By Zach Waksman
Impunity Watch Reporter, Middle East
DAMASCUS, Syria – Ali Farzat, one of the most popular political cartoonists in the Middle East, was brutally attacked by masked gunman early yesterday morning in Damascus. The gunmen, suspected to be members of Syria’s security forces, pulled the 60-year-old from his car and beat him, focusing their blows on his arms. Farzat, who has since been brought to a hospital and is recovering from his injuries, suffered two broken fingers on his left hand, a fractured right arm, and a bruised left eye.
This attack is among the latest in Syria, whose embattled president, Bashar al-Assad, has spent the last several months using security forces to crack down on dissenters. Earlier this week, the United Nations called for further investigation into the crackdowns, which may constitute crimes against humanity. But President Assad has continued to stand firm, calling the protesters terrorists whose crushing was necessary to protect the country.
The attack on Farzat indicates a new level of paranoia by the Assad regime. Even before yesterday, fans could only access his cartoons on his private website because Syria had banned their appearance in local newspapers. His popularity is derived from his willingness to skewer leaders across the Middle East, including former Iraqi President Saddam Hussein and Colonel Muammar Gaddafi, the head of the Libyan government. During Farzat’s 40 year career, his work has emphasized the “mismatch between rhetoric and reality in the Arab world,” as described by BBC Arab Affairs analyst Sebastian Usher. These drawings have generally used generic government officials, but his work over the past few months has directly attacked Assad. One of his most recent drawings depicted the Syrian leader carrying a suitcase while trying to get a lift from Gaddafi, who is driving a getaway car. These criticisms came in spite of a ban on caricatures of Assad’s face.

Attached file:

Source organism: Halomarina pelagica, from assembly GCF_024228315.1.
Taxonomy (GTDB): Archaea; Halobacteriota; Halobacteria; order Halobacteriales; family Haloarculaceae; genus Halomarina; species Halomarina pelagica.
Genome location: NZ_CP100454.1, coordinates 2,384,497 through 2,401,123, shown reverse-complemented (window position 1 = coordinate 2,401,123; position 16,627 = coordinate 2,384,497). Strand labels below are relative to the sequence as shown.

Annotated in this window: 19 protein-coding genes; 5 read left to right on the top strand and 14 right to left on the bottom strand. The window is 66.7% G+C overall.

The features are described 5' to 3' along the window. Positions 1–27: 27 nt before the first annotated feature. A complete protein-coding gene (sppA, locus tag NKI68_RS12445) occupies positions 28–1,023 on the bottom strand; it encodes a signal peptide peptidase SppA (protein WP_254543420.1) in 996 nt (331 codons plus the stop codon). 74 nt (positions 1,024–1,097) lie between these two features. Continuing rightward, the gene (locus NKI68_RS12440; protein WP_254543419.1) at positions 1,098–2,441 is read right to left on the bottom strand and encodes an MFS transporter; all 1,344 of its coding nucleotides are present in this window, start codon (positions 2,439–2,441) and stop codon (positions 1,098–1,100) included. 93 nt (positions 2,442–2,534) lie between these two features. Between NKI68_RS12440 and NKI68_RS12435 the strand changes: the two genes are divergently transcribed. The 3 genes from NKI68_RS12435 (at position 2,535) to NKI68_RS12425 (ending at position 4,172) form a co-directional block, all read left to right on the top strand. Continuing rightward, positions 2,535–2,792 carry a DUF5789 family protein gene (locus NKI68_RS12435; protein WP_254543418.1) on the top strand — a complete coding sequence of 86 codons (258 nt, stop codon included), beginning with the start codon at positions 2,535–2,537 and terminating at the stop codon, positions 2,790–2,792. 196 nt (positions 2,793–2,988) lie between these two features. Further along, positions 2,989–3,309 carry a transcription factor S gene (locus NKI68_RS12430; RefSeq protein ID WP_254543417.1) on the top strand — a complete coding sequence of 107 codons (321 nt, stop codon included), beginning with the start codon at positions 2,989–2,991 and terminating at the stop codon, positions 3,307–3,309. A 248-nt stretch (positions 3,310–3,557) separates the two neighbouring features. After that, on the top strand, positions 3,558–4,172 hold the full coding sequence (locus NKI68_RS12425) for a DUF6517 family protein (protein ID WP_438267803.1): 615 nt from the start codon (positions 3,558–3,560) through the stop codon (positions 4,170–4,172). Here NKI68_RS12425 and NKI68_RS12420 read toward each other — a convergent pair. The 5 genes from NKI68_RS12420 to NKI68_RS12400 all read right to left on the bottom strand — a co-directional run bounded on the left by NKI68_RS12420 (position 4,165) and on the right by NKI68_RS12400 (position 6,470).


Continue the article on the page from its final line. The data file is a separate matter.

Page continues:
Ayad Sharbaji, a friend of Farzat’s who visited him in the hospital, told the New York Times what Farzat recounted from the beating. “They told him as they were burning his beard, ‘We’ll see what you will draw from now on. How dare you disobey your masters?’”
Usher considered the attack a sign that Farzat’s cartoons had “hit home and that the authorities’ tolerance for dissent is touching zero.”
Activists were concerned by this attack. “What happened to Ali Farzat today scared us,” said an activist from Homs, who wished to be identified only by her first name, Sally. “But it’s only a proof of how desperate the regime is. It shows how frightened they are and proves that they are losing control.”
The United States was quick to respond with a statement from the State Department. Spokeswoman Victoria Nuland, issuing the statement, called Assad’s repeated promises of reform a series of “empty promises about dialogue with the Syrian people.” Continuing further, Nuland reiterated the U.S.’s stance that Syria should promptly cease its attacks on dissenters against the Assad regime.
SANA, Syria’s official news agency, also reported the assault. In a press release, the agency said that Farzat’s attackers were “veiled people.” It concluded that “Authorities concerned are conducting an investigation” of the incident.
For more information, please see:
Al Jazeera — US condemns Syria political cartoonist attack — 26 August 2011
SANA — Caricaturist Ali Farzat Attacked by Veiled People — 26 August 2011
BBC — Syria unrest: Famed cartoonist Ali Ferzat ‘beaten’ — 25 August 2011
New York Times — Political Cartoonist Whose Work Skewered Assad Is Brutally Beaten in Syria — 25 August 2011
Impunity Watch — Assad stands firm against pressure to step down, new investigation of violence in Syria — 23 August 2011